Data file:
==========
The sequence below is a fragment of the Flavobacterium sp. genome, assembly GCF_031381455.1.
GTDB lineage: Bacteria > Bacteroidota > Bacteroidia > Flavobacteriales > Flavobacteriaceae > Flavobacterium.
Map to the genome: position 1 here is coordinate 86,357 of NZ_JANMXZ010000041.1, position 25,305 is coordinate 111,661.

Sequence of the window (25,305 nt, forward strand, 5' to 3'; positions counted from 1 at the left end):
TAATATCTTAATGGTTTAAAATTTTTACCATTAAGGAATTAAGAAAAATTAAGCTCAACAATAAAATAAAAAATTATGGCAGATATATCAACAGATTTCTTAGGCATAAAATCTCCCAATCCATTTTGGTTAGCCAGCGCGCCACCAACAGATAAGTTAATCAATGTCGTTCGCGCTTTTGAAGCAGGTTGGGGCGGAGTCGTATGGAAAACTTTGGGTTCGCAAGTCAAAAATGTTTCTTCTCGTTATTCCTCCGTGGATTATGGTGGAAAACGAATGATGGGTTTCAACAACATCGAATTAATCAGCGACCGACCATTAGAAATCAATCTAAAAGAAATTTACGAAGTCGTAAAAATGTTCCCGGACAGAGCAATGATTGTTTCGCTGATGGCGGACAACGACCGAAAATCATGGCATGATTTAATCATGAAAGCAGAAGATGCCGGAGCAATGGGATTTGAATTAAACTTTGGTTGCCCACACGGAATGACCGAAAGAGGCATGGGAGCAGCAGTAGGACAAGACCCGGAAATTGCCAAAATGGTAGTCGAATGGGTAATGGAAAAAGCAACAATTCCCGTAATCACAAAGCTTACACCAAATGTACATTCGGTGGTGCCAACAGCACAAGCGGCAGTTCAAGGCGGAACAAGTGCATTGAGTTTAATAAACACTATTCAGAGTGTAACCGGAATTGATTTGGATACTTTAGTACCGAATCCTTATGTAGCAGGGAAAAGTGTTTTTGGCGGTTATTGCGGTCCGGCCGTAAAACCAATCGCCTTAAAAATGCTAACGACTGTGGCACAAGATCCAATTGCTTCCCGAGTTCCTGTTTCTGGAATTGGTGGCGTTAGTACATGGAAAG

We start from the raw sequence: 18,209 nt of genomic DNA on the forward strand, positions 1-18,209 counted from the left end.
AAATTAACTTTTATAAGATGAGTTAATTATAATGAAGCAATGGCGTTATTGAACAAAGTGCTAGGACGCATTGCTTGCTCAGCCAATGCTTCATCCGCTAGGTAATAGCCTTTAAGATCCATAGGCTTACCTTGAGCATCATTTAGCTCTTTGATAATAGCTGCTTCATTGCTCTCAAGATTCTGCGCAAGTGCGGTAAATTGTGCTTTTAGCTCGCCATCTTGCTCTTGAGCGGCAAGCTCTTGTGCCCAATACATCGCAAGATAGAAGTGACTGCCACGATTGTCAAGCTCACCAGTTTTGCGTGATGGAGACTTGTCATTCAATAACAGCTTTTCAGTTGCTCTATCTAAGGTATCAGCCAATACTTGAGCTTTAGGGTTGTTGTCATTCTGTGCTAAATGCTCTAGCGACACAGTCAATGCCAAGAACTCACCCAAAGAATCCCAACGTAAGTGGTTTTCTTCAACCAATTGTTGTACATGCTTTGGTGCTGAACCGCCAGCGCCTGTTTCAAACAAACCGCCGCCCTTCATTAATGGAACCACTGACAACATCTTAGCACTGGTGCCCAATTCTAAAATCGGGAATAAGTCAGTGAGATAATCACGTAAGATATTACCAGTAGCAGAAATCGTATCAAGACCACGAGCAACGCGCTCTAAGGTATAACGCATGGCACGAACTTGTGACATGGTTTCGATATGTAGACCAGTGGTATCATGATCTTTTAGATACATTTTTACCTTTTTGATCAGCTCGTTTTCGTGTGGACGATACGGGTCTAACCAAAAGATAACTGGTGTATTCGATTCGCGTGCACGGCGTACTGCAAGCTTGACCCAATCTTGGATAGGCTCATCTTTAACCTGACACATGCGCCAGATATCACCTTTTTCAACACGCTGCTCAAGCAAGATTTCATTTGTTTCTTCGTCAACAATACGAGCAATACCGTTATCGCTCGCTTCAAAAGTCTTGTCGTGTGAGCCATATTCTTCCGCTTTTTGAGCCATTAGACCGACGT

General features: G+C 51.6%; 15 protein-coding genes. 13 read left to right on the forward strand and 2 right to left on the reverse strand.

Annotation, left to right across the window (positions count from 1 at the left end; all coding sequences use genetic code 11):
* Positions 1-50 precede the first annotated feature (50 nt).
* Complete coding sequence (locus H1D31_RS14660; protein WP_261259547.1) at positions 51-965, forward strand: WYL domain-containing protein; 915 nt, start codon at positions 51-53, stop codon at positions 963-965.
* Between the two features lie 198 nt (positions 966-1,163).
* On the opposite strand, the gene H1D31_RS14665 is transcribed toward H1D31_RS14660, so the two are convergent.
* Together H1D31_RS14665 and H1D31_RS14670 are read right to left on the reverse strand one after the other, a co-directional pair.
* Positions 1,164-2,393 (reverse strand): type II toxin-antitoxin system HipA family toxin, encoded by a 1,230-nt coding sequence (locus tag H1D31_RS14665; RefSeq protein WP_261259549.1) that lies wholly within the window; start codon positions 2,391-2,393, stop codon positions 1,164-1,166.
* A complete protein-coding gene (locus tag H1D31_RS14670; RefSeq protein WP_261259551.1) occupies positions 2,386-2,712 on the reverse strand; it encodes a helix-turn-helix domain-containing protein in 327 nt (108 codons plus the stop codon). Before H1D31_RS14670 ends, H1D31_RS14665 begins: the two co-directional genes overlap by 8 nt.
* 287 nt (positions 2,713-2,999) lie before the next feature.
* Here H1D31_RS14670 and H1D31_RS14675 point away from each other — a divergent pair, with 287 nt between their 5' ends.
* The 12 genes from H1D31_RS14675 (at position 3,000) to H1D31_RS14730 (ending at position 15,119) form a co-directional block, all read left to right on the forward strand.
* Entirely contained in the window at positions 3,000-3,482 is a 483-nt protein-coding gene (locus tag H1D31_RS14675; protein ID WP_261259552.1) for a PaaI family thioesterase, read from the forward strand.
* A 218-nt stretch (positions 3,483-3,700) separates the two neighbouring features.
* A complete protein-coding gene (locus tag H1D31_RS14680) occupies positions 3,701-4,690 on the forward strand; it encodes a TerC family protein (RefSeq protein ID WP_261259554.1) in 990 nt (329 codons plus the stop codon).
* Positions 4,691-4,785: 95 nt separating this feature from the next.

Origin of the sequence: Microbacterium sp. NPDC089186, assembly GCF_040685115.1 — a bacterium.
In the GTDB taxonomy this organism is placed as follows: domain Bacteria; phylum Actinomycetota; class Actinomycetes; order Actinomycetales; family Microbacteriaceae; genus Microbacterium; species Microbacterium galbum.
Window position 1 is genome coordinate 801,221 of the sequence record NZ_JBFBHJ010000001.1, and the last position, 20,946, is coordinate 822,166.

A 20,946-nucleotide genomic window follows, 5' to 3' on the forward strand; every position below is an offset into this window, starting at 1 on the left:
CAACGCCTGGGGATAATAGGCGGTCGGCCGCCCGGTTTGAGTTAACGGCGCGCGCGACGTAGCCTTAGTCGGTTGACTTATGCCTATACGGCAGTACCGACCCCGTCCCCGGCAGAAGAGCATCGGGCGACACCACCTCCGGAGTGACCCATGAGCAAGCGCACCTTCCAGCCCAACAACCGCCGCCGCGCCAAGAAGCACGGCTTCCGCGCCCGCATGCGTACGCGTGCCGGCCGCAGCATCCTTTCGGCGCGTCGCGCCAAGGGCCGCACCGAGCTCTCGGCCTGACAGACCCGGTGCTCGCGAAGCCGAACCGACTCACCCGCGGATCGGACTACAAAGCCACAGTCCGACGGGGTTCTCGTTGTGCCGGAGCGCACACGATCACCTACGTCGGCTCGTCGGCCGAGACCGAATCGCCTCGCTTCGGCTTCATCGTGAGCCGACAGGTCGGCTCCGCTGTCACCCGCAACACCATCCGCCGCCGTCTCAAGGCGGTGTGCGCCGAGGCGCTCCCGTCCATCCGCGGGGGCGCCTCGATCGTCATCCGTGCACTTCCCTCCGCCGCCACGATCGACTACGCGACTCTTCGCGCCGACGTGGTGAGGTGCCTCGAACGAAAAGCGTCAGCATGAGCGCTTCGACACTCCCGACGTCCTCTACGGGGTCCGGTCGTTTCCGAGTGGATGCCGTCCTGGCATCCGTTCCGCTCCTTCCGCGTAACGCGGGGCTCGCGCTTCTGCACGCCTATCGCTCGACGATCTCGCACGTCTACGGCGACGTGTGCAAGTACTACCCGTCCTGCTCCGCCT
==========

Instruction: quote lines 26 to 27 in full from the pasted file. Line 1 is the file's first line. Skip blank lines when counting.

Window position 1 is genome coordinate 801,221 of the sequence record NZ_JBFBHJ010000001.1, and the last position, 20,946, is coordinate 822,166.

A 20,946-nucleotide genomic window follows, 5' to 3' on the forward strand; every position below is an offset into this window, starting at 1 on the left: